ClSt/Coml 200:
Notes and Supplements to Lecture of January 17

"Greek Myths: An Overview"

Background Information on:

Hesiod | The Spelling of Greek Names | The Titans | The Olympian Gods | The Structure of Hesiod's Theogony | Map

Greek Mythology and Greek Religion

Greek mythology and religion are intimately connected, but they are not precisely the same thing. Many of the gods who figure in myth were worshipped in cult as well, but many were not. The principal deities in Greek religious observance are the Olympians, who represent the last generations of the immortals. In some cases the stories with which we are familiar were closely involved in the worship of particular gods; but this was not always the case, since the worship of any given divinity took different forms at different places and times throughout the Greek world.

Greek Mythology and Greek Literature

Greek literature, like Greek religion, is closely wrapped up with mythology; but neither is it the same thing. All the major genres of Greek literature make use of myth to some extent, and for most kinds of poetry in particular the myths are the principal source of subject matter. But a work of literature is not the same thing as a myth: it is an instantiation of a myth that exists in many other forms. Hesiod's Theogony, for instance, tells the story of how Zeus became king of the gods. But the poem is not the myth itself, nor is it necessarily the definitive telling of that myth. Rather, it is one of many instantiations of the myth, which took many other forms as well. These forms were not only literary, of course. A myth might be represented graphically, as on a vase painting or sculptural relief; architecturally or spatially, as in a temple or sacred precinct; or in cultic practice, i.e. the actual ritual observances through which worship took place. But all these partial representations of a myth do not "add up" to the entire myth itself. Even so widespread and so consistently represented a myth as the accession of Zeus to the throne of Olympus could not be expressed entirely and in ideal form: every version is limited in the first place by its medium (textual, material, or practical as the case may be) and, in the second place, exists in order to serve some purpose more limited and specific than any ideal version could accommodate. This is true even of versions that were widely accepted throughout Greek culture and that address myths of fundamental importance from an extremely broad perspective, as is true, for instance, of Hesiod's Theogony.

The Generations of the Gods

Is Hesiod's Theogony a "Standard" Account?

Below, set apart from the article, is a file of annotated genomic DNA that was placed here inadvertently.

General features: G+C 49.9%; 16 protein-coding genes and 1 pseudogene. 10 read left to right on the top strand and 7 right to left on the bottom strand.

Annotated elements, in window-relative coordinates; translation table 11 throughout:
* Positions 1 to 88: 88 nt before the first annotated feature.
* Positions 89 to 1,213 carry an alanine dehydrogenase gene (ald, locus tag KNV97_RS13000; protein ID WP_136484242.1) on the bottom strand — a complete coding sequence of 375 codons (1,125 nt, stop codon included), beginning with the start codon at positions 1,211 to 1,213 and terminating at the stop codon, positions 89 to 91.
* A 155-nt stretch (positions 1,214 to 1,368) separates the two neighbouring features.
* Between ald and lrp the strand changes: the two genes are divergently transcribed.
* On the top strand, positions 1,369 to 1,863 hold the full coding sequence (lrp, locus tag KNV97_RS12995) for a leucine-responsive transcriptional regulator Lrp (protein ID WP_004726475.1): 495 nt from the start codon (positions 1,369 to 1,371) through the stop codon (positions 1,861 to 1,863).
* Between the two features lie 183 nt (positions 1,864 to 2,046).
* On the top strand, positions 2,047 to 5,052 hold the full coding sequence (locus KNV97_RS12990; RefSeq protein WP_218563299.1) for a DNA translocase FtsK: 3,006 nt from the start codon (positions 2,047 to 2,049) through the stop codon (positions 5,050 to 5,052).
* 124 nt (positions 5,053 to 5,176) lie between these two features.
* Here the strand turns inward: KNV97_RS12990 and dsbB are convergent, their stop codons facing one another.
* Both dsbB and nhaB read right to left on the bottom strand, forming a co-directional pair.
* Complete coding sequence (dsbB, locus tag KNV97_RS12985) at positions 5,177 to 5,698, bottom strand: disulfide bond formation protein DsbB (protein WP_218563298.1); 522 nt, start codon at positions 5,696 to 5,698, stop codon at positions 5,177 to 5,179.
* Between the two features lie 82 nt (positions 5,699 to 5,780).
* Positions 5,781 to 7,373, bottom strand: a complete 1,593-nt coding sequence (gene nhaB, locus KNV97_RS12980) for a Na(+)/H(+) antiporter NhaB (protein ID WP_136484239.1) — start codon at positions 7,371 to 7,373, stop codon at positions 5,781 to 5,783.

Hesiod's Theogony tells how the Olympian gods worshipped in his day came to be born. This poem acquired great authority in later Greek culture. Writing perhaps eight hundred years after we believe Hesiod's poem was composed, Apollodorus based his own account of divine genealogy (which is contained in a mythological handbook known as the Library) largely on Hesiod's Theogony. But Apollodorus differs from Hesiod in certain respects: These differences are small, but there are more pronounced differences between some of the details that Homer gives about the ancestry of the principal Olympian gods: So Homer, a poet comparable to Hesiod in antiquity and if anything even greater in his influence over later Greek culture, disagrees with Hesiod in certain ways, both large and small, concerning the generations of the gods. In fact, we know by report of earlier theogonies, some of them nearly contemporary with Hesiod, others much later but still considerably earlier than Apollodorus, that also differed from Hesiod, sometimes in important respects.

The point is that while Hesiod's Theogony was regarded as an authoritative text, we cannot assume that all accounts of Greek mythology agreed with his either as a whole or in particular details.

What Does Hesiod's Theogony Have in Common with Other Theogonies?

Despite these differences, there are certainly broad similarities among the various Greek theogonies: While the details of different accounts vary from one another, they agree broadly on such features as these; and it is tempting to infer on this basis that the idea of generational succession corresponds to some sort of chronological development in Greek religion -- e.g. that worship of the elements in some deeply archaic period of Greek culture was replaced by worship of successively anthropomorphic deities culminating in the Olympians, or that worship of the feminine principle represented for instance by Gaia was eventually replaced by worship of the hyper-masculine Zeus. But this is probably not in fact the case. It is more likely that the successive generations should be interpreted without reference to time, but rather in terms of the relationships that exist within specific tellings of the myth. On this view, earlier generations exist only to serve as foils to the Olympians and, especially, to Zeus, who imposes order on a chaotic world and maintains it by virtue of his superior physical and mental power.
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